Our research shows that men and women differ in their use of communicative abstraction, with men using more abstract communication than women. Because people rely on communicative abstraction as a heuristic cue for power and status, women’s tendency to use less abstract communication may interfere with their ability to emerge as leaders. We provide recommendations for how managers can support women’s growth and leadership emergence in light of our findings. We further highlight strategies that men and women can adopt to tailor their communication to the demands of the context.
Priyanka D. Joshi
San Francisco State University
Priyanka Joshi is an assistant professor of Management in the Lam Family College of Business at San Francisco State University. Professor Joshi’s research examines questions related to gender and leadership, communication and influence, and entrepreneurship. Professor...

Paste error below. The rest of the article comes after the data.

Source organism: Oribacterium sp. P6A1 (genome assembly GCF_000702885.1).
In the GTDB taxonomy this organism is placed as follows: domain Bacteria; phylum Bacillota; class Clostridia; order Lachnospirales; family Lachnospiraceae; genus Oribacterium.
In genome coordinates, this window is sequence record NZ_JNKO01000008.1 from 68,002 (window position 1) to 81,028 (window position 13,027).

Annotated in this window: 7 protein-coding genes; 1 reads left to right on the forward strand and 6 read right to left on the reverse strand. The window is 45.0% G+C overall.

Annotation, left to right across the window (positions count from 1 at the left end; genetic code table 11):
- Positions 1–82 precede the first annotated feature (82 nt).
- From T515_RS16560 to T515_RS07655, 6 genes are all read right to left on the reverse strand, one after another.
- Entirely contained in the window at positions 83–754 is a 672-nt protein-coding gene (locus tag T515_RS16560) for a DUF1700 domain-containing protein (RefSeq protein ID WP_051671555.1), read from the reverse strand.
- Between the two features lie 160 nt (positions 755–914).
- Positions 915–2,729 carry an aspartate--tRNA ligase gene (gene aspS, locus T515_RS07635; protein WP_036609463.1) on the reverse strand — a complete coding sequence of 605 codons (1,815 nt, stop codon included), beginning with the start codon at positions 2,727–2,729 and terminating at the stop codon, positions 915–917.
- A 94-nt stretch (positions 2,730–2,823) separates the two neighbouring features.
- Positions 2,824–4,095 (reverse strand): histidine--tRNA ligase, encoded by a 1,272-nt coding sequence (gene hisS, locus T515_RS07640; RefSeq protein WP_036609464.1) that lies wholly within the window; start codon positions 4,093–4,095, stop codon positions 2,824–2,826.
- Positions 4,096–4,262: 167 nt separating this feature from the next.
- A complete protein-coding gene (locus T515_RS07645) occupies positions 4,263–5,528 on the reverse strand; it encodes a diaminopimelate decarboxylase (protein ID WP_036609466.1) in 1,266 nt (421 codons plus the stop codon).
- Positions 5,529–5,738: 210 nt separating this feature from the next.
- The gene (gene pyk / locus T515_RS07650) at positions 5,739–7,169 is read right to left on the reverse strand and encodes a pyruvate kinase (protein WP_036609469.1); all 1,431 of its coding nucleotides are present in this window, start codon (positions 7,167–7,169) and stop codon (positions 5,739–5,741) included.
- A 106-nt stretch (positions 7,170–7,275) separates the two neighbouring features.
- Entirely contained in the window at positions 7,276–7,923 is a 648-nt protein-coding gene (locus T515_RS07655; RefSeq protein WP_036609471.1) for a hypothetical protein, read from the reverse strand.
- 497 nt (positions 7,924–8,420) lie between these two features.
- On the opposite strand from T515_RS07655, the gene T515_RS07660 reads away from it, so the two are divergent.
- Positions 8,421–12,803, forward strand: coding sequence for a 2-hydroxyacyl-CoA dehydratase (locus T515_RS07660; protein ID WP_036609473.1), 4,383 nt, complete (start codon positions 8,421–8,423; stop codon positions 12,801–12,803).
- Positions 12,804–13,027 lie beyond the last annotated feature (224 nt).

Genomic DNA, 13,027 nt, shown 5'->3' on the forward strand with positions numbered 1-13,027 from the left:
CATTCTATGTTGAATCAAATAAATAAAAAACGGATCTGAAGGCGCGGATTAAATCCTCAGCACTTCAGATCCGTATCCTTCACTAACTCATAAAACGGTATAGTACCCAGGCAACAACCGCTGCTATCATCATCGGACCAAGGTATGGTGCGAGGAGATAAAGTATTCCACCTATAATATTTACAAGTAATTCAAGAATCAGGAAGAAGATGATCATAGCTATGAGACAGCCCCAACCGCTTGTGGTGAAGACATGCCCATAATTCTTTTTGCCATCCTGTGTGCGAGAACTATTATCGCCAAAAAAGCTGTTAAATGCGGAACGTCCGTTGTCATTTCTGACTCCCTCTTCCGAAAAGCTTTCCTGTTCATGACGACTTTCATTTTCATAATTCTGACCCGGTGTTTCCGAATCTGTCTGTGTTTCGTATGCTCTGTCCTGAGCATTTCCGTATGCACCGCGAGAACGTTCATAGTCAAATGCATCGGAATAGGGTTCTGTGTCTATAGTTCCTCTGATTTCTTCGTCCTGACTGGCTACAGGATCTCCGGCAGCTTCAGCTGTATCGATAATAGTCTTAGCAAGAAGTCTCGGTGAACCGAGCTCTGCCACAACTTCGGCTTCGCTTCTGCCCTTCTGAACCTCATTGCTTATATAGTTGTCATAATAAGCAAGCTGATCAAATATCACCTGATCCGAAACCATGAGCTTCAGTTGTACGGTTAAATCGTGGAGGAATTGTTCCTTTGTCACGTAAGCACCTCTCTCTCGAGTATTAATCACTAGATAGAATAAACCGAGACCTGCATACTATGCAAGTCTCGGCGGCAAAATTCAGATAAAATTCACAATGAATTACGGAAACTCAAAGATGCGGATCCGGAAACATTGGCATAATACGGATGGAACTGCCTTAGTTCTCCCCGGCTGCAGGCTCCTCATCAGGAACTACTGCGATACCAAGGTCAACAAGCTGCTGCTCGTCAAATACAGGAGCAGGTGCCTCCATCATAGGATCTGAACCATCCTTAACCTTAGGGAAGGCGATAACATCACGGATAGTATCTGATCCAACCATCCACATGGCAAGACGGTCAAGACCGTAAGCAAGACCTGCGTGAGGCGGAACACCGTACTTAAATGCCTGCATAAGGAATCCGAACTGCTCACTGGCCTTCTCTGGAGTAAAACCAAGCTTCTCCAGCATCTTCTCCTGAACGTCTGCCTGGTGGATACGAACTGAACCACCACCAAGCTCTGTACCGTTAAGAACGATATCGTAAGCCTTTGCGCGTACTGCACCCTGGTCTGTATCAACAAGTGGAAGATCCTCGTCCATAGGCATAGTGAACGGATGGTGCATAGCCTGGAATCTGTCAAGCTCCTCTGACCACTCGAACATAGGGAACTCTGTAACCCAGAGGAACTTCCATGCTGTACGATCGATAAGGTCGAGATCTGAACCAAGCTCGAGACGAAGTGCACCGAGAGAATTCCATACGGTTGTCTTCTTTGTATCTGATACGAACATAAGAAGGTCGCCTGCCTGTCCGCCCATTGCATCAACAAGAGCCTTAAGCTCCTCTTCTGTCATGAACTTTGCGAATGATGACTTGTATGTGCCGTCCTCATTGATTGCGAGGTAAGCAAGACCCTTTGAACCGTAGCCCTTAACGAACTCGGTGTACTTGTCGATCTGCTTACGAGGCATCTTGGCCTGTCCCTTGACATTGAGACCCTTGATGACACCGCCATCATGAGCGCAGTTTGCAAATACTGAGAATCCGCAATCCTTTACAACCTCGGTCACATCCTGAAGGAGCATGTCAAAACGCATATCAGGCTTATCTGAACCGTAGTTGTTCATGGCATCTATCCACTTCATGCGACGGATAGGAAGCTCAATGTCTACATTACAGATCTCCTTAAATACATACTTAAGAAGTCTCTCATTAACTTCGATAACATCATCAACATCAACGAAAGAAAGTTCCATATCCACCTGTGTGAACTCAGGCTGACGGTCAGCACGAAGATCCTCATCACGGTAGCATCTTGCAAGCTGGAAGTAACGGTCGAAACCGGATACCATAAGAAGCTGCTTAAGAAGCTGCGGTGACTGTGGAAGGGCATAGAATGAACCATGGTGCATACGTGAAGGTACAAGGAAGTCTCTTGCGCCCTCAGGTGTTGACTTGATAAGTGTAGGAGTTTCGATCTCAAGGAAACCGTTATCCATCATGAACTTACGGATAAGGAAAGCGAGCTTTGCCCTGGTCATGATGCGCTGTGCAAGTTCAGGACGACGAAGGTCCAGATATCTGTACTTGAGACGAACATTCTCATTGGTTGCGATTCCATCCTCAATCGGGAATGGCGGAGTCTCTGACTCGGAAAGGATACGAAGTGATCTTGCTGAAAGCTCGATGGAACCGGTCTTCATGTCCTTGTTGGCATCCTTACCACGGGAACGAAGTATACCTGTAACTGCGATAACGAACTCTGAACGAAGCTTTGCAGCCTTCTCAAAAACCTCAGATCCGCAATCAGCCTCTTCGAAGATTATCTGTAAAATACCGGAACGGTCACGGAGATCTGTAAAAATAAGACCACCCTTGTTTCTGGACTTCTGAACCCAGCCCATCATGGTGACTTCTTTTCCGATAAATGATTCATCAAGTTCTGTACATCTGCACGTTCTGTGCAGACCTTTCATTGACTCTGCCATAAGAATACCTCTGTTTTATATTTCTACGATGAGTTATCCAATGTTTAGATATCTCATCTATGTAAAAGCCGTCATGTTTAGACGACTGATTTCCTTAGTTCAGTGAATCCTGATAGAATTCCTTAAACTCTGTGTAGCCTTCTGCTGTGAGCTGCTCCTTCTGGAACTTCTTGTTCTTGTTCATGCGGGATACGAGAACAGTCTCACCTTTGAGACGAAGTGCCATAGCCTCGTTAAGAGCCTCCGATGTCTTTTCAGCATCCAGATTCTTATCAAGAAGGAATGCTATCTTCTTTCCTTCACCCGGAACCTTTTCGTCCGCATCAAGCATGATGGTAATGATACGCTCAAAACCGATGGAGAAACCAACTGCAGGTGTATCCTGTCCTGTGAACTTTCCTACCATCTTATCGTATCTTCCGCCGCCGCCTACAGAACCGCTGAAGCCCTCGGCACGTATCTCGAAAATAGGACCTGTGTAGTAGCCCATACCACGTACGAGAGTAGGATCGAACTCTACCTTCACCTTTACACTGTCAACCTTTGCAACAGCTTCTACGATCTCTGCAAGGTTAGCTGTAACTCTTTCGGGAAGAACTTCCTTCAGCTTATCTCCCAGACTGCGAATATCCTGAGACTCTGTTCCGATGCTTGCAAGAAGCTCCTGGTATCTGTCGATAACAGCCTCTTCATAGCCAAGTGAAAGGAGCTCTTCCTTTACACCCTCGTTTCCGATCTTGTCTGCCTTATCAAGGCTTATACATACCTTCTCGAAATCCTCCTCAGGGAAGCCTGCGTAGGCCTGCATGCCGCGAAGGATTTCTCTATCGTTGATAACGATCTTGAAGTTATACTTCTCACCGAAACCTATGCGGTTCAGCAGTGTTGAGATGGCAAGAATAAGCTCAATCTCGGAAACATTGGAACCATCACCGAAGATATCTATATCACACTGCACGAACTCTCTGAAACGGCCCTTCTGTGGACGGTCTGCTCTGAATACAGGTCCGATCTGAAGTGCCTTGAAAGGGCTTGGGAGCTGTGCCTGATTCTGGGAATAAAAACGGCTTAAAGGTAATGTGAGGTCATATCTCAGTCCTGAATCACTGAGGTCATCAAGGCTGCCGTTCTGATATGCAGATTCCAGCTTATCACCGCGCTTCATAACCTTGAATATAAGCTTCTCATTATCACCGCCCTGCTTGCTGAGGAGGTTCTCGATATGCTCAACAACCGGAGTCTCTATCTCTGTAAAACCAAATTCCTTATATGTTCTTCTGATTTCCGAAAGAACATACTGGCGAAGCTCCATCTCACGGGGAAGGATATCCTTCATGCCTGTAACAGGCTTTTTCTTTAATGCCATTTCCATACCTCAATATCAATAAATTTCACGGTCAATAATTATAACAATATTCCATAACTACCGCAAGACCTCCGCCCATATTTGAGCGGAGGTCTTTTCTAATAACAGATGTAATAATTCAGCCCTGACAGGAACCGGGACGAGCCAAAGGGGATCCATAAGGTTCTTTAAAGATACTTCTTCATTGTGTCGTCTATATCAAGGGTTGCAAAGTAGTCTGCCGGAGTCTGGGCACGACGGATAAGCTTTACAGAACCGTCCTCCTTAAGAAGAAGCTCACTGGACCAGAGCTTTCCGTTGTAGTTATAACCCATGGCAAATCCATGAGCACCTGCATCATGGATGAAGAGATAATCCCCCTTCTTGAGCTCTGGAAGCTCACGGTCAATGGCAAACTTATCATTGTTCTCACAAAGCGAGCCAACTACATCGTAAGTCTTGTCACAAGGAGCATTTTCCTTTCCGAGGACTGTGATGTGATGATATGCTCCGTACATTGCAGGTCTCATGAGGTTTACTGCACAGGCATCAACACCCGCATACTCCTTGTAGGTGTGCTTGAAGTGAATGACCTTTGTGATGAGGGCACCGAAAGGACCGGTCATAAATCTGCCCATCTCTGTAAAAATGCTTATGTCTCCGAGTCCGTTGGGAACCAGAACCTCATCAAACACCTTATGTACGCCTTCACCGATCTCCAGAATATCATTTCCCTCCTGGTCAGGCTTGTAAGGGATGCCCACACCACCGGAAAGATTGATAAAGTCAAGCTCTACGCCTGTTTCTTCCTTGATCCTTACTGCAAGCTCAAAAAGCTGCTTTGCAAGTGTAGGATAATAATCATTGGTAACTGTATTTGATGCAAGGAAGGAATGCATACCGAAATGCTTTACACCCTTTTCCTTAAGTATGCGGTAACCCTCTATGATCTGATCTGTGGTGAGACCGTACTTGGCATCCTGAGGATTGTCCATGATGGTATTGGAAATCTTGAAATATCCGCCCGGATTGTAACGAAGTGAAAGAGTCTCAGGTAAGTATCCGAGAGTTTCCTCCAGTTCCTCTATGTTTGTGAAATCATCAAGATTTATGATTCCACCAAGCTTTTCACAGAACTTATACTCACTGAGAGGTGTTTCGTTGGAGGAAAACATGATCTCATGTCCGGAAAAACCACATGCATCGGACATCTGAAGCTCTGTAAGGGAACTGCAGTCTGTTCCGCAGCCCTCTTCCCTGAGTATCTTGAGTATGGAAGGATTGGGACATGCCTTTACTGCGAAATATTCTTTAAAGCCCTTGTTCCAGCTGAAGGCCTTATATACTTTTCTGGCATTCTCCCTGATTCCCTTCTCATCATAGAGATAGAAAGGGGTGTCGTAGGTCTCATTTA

Cheryl J. Wakslak
University of Southern California
Cheryl Wakslak is the McAlister Associate Professor in Business Administration at the University of California’s Marshall School of Business. Professor Wakslak’s research focuses on how people use abstraction to connect with people across different forms of...
Harvard Business School
Laura Huang is an associate professor of Business Administration at Harvard Business School. Professor Huang’s research examines interpersonal relationships and implicit bias in entrepreneurship and in the workplace. She is an award-winning researcher and was named one...
George Washington University
Gil Appel is an assistant professor of marketing at the GW School of Business. Professor Appel’s research has focused on the rapidly growing digital domain, within which he is interested in two main arcs: The first arc is the evolution of digital markets, from e...
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